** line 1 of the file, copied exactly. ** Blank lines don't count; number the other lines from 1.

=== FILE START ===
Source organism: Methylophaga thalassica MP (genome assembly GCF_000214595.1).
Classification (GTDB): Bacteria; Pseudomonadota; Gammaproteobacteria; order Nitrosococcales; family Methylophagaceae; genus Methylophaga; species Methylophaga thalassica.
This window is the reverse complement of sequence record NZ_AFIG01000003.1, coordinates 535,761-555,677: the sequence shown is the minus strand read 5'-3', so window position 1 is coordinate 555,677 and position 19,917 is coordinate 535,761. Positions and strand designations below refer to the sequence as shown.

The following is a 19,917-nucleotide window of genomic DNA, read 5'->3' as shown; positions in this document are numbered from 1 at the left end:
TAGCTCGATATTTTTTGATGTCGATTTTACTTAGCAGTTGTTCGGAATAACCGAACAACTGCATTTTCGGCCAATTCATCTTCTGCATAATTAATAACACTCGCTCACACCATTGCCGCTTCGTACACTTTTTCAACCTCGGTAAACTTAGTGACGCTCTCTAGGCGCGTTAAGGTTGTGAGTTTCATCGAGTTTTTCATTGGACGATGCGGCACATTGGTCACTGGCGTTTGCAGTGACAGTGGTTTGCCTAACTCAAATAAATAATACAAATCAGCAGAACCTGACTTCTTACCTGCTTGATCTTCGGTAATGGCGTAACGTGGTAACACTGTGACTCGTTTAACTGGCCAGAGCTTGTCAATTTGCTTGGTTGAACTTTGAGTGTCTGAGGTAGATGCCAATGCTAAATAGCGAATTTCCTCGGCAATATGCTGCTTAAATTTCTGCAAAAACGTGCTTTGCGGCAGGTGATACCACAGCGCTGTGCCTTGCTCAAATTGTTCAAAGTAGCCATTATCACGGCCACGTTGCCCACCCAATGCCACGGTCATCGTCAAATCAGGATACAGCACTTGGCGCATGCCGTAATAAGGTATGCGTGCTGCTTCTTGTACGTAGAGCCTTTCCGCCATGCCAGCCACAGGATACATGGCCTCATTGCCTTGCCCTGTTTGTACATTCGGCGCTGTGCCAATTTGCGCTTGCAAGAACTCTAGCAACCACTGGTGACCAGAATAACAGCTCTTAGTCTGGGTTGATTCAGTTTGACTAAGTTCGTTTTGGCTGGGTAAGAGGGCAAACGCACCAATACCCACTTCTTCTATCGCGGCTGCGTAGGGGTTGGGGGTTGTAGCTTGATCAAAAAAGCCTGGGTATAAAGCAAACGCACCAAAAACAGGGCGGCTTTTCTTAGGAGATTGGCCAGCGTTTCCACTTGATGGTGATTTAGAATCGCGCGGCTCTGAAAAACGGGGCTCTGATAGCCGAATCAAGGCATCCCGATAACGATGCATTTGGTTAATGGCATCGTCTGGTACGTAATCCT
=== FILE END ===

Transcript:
Source organism: Methylophaga thalassica MP (genome assembly GCF_000214595.1).